Businesses in Illinois that violate the state’s stay-at-home order could face fines of up to $2,500, according to a lawyer for Gov. J.B. Pritzker’s office.
The new penalty level was implemented on May 15 when the emergency rule was filed by Pritzker, lawyer Ann Spillane told WTTW. The rule change is codified under the Illinois Department of Public Health regulations, meaning that violators will face a Class A misdemeanor, which is punishable by a $75 to $2,500 fine.
Spillane said the misdemeanor charge is aimed at businesses, not workers there. Also, there is no threat of jail time and is a “less dramatic” step, she said.
The charge is “very mild, like a traffic ticket … nobody’s getting arrested or handcuffed. But they are getting a citation where they would have to go to court,” she said.
“It’s not a dramatic increase,” Illinois State Police Director Brendan Kelly told the news outlet. “It’s a re-articulation.”
The move was criticized by state Republicans.
“These rules are a legal overreach and beyond the scope of the governor’s authority,” House Republican Leader Jim Durkin wrote in a statement on May 17, according to ABC7. “It will be a dark day in Illinois when we charge small businesses with a jailable crime for salvaging their livelihoods.”
State Rep. Keith Wheeler, a Republican, said the governor didn’t mention the rule change during his CCP (Chinese Communist Party) virus briefing on May 15.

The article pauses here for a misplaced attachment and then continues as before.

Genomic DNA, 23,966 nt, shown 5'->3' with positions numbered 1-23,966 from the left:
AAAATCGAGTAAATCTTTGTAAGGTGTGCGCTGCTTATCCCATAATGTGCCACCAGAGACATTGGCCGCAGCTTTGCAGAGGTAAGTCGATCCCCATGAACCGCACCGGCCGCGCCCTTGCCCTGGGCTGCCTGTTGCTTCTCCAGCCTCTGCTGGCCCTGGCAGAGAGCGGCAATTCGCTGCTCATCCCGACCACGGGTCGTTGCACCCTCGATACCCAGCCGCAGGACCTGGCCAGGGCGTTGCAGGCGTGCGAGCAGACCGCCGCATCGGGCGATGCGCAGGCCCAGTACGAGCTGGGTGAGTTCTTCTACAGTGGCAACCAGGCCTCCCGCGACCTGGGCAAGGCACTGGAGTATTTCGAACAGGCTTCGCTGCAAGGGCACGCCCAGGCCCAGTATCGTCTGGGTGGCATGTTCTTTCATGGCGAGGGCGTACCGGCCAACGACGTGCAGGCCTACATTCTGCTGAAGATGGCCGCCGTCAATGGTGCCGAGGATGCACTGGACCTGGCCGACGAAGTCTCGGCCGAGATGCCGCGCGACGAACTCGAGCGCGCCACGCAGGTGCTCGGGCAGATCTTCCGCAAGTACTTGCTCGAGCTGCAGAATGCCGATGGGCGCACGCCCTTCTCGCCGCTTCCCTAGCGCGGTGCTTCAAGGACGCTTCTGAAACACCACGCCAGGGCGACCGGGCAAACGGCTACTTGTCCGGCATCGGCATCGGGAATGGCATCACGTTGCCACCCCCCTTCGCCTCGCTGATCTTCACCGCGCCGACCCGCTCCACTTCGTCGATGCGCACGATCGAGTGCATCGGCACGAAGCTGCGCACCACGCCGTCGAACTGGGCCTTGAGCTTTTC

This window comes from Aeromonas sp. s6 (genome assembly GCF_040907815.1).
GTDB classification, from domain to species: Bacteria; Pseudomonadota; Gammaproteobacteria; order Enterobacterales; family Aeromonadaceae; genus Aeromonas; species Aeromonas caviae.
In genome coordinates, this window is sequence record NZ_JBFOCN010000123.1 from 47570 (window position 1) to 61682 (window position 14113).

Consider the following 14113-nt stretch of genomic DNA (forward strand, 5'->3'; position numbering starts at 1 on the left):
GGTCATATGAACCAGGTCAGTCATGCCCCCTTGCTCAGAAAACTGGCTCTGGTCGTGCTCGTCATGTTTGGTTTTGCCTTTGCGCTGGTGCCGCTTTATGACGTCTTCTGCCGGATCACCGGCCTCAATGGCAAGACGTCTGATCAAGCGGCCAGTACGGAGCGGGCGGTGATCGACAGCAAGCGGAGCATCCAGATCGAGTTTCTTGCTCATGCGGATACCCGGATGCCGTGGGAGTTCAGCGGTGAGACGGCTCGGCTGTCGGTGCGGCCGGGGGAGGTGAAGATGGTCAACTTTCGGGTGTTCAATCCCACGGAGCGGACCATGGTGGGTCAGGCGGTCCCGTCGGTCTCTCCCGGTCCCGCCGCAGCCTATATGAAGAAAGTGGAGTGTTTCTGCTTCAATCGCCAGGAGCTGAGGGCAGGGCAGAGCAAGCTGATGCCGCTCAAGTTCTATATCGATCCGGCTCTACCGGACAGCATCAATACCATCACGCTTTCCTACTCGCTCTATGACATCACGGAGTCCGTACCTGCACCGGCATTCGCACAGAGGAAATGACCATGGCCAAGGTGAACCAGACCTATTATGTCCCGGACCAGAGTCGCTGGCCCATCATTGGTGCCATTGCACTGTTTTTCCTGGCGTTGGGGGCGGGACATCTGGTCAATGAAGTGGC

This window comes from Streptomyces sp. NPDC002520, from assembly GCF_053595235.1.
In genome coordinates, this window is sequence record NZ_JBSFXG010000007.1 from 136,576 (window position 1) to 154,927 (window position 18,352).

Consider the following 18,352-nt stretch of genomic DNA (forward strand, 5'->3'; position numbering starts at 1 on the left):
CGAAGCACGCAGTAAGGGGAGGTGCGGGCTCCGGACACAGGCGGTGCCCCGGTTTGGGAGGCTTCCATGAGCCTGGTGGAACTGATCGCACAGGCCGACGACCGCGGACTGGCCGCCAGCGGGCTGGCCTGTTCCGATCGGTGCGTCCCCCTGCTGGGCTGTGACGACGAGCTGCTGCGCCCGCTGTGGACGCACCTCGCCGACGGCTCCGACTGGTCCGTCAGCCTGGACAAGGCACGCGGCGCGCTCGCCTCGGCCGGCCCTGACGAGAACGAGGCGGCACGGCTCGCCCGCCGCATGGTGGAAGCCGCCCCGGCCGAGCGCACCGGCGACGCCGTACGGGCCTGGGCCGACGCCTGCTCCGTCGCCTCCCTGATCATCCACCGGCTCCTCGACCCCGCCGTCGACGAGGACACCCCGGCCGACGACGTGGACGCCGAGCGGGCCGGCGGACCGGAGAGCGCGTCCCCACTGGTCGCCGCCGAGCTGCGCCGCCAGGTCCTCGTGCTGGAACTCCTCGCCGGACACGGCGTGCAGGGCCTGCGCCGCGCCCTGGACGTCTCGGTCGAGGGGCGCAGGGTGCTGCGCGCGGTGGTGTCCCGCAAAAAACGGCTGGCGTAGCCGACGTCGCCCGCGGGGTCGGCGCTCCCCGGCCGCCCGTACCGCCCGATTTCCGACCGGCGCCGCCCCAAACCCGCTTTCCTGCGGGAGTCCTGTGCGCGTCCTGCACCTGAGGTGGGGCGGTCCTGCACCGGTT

“We’re making a lot of crimes here out of a single rule with no oversight,” Wheeler said.
Pritzker extended the state’s stay-at-home order until the end of May, while allowing retail stores to offer curbside deliveries.
More than 96,000 cases of COVID-19, the disease caused by the CCP virus, and more than 4,200 deaths have been reported in Illinois as of May 18.
The measures come as President Donald Trump pushes for states to start reopening.
“Will some people be affected badly? Yes,” Trump told reporters on May 5. “But we have to get our country open, and we have to get it open soon.”
For most people, the CCP virus causes mild or moderate symptoms, such as fever and cough that clear up in two to three weeks.
For some, especially older adults and people with existing health problems, it can cause more severe illness, including pneumonia and death. The vast majority of people recover.
One of the best ways to prevent the spread of the virus is by washing your hands with soap and water. The U.S. Centers for Disease Control and Prevention recommends first washing with warm or cold water and then lathering soap for 20 seconds to get it on the backs of hands, between fingers, and under fingernails before rinsing off.
The Associated Press contributed to this report.